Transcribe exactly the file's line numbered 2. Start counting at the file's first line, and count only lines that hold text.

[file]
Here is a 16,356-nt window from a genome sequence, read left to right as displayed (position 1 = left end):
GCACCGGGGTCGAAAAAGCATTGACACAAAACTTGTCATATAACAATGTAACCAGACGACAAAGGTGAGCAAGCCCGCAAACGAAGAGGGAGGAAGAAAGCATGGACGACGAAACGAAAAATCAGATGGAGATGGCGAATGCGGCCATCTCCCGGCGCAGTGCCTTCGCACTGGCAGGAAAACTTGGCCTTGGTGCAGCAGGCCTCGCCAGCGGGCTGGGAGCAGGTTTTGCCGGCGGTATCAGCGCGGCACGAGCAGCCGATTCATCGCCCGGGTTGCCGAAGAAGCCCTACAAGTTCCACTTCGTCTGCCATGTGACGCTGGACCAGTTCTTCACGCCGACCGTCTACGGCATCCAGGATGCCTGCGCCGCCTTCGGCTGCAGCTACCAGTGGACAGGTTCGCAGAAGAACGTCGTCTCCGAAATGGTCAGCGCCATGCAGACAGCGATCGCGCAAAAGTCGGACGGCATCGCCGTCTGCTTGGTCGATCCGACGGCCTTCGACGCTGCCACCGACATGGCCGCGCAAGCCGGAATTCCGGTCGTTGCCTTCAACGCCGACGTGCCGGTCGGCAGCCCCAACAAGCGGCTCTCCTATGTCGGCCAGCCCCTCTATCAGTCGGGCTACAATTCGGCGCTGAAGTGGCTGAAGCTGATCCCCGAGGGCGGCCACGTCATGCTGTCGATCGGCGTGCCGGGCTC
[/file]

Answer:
GCACCGGGGTCGAAAAAGCATTGACACAAAACTTGTCATATAACAATGTAACCAGACGACAAAGGTGAGCAAGCCCGCAAACGAAGAGGGAGGAAGAAAGCATGGACGACGAAACGAAAAATCAGATGGAGATGGCGAATGCGGCCATCTCCCGGCGCAGTGCCTTCGCACTGGCAGGAAAACTTGGCCTTGGTGCAGCAGGCCTCGCCAGCGGGCTGGGAGCAGGTTTTGCCGGCGGTATCAGCGCGGCACGAGCAGCCGATTCATCGCCCGGGTTGCCGAAGAAGCCCTACAAGTTCCACTTCGTCTGCCATGTGACGCTGGACCAGTTCTTCACGCCGACCGTCTACGGCATCCAGGATGCCTGCGCCGCCTTCGGCTGCAGCTACCAGTGGACAGGTTCGCAGAAGAACGTCGTCTCCGAAATGGTCAGCGCCATGCAGACAGCGATCGCGCAAAAGTCGGACGGCATCGCCGTCTGCTTGGTCGATCCGACGGCCTTCGACGCTGCCACCGACATGGCCGCGCAAGCCGGAATTCCGGTCGTTGCCTTCAACGCCGACGTGCCGGTCGGCAGCCCCAACAAGCGGCTCTCCTATGTCGGCCAGCCCCTCTATCAGTCGGGCTACAATTCGGCGCTGAAGTGGCTGAAGCTGATCCCCGAGGGCGGCCACGTCATGCTGTCGATCGGCGTGCCGGGCTC